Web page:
My Story

I'm an optimist, I like to create new things, and follow my curiosity.

In 2016, I moved to the U.S. from Venezuela without any knowledge of English. But I told myself, I would learn English in one day. Why? I still have no idea. I think it has something to do with the American spirit. It's called the World Series, not the American Final Championship Baseball Series.

Within six months, I had learned enough English to enroll in advanced placement (AP) and honors courses at my high school, and that was the beginning of my realization that you can always, always do more than you think.

During my high school years, I created a digital marketing company, spent time at particle accelerators (Fermilab), interned at tech startups, authored Generation Optimism, delivered two TEDx Talks (1), 2), and relentlessly pursued my aspirations.

In college, I had fun by learning, doing, and creating the following:

  • Biocomputational physics research,
  • Created my own major (a combination of computer science, engineering, and philosophy)
  • Initiated one of the largest college talk show,
  • Developed a free food X/Twitter Bot,
  • Wrote a book on Lithium,
  • Created a website to track ongoing classes,
  • Started platform to elevate the ambitions of Hispanic immigrants,
  • Built a small vertically landed rocket,
  • Completed two summer software engineering internships at Oracle,
  • And wrote hundreds of essays on my website.

In my free time, I run marathons, read books, play soccer, and play both the guitar and piano.

My mission in life is to follow my curiosity without hesitation. I will achieve this by creating companies, writing essays and books, inventing products, making movies, and doing things society can't and won't do while having the time of my life with distribution.

Juan David Campolargo's Story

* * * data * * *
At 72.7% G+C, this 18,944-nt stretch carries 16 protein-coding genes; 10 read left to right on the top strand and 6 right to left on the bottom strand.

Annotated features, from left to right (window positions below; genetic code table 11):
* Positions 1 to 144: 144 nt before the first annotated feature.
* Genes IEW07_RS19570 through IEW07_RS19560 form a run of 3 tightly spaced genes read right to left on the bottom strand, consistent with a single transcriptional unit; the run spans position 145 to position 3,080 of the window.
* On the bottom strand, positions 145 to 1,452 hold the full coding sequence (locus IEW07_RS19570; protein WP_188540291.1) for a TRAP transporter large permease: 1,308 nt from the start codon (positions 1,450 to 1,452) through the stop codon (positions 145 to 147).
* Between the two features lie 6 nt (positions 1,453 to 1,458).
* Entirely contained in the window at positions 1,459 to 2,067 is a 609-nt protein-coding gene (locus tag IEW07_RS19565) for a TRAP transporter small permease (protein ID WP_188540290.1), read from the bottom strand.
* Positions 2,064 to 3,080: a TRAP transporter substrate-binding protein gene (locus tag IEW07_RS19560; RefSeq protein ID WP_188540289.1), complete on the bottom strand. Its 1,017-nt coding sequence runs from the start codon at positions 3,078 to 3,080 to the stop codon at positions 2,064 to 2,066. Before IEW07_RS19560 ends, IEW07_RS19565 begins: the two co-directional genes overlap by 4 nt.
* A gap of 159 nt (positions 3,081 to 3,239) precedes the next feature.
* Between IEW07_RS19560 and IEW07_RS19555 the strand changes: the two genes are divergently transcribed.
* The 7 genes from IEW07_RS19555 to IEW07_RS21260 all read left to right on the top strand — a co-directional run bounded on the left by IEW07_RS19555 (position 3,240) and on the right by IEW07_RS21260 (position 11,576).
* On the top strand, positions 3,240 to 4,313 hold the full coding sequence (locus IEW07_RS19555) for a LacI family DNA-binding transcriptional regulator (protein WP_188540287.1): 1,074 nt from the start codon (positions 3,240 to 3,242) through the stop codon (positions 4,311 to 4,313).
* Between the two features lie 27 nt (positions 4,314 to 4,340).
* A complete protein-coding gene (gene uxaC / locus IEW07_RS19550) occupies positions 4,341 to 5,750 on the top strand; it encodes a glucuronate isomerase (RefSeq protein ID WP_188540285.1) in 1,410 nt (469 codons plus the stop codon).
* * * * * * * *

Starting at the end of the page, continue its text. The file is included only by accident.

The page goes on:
My journey started in a beautiful and tropical country in South America called Venezuela. Venezuela was this magical place where I was born and raised for 14 years of my life until I moved to the United States.

However, Venezuela started deteriorating in every aspect you can imagine after 1998 when a populist regime came to power. His ideologies not only ruined the country economically and politically but also socially.

Delinquency was on the rise every year and in the area where we lived, every week there was some new kidnapping where criminals would ask for a huge ransom. My family and I were no exception.

I was 3 years old. It was a normal Saturday. My dad and I were driving to work - he often took me with him on the weekends. Suddenly, our car was ambushed. Several men were shooting…the bullets were breaking our car windows, hitting our tires and doors, literally everywhere. I didn’t know what was happening…I just hugged him as hard as I could until things went quiet and he laid limp beside me. Unfortunately, a gunshot had impacted my dad.

That horrible day happened in 2005, and as you can imagine growing up without a dad was pretty hard, everyone thought I was going to be traumatized for the rest of my life and that I wasn’t going to be a “normal kid.”

Well, they were right, I’m definitely not normal. I’m just a crazy kid. Just kid with an insane sense of urgency, ambition, and ready to take on the world.

After my father was murdered, Venezuela started to deteriorate, even more, every year, every month, and every day. We started to receive many threats from the government and the criminals who killed my dad. And since there’s practically no law. The days of my mom, younger sister, and I were numbered if we stayed there. After being sentenced for more than 30 years, the criminals wanted revenge, and I was their target. I was the person who if they killed would be the most painful to my family. My days were numbered.

After my dad’s assassination, I gained perspective on the world and on life. It gave me a sense of purpose. If I had survived and been given another chance, I knew that my life was going to be meaningful and special. This realization is what drives me the most every day; I want to use this chance to the best I can. I want to be there as a beacon of hope for anyone who is unfairly persecuted, can embrace nonviolence, turn the other cheek and improve their lives.

On this day, my life drastically changed. It was a miracle; having survived that event uninjured and it had a deep meaning for me.

If I was so fortunate to have received this opportunity to live, my life would have a great purpose, a purpose that I’m still trying to figure out.



Read about my experiences in high school.

Read my essays on college college.

See I'm up to now.